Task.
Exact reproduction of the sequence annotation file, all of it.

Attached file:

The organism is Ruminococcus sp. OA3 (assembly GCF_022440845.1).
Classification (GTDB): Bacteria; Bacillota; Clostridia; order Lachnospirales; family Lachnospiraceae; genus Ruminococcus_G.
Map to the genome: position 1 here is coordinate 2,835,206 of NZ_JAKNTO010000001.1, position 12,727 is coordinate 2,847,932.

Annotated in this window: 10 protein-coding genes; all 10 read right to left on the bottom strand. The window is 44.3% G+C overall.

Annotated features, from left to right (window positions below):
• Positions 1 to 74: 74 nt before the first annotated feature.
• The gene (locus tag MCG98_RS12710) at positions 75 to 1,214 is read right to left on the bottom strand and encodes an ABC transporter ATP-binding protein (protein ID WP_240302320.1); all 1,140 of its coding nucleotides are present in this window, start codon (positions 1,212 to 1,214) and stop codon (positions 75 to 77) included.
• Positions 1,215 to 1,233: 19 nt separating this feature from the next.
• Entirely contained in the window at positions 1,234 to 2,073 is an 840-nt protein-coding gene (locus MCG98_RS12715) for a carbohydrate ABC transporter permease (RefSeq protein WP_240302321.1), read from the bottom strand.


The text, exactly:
The organism is Ruminococcus sp. OA3 (assembly GCF_022440845.1).
Classification (GTDB): Bacteria; Bacillota; Clostridia; order Lachnospirales; family Lachnospiraceae; genus Ruminococcus_G.
Map to the genome: position 1 here is coordinate 2,835,206 of NZ_JAKNTO010000001.1, position 12,727 is coordinate 2,847,932.

Annotated in this window: 10 protein-coding genes; all 10 read right to left on the bottom strand. The window is 44.3% G+C overall.

Annotated features, from left to right (window positions below):
• Positions 1 to 74: 74 nt before the first annotated feature.
• The gene (locus tag MCG98_RS12710) at positions 75 to 1,214 is read right to left on the bottom strand and encodes an ABC transporter ATP-binding protein (protein ID WP_240302320.1); all 1,140 of its coding nucleotides are present in this window, start codon (positions 1,212 to 1,214) and stop codon (positions 75 to 77) included.
• Positions 1,215 to 1,233: 19 nt separating this feature from the next.
• Entirely contained in the window at positions 1,234 to 2,073 is an 840-nt protein-coding gene (locus MCG98_RS12715) for a carbohydrate ABC transporter permease (RefSeq protein WP_240302321.1), read from the bottom strand.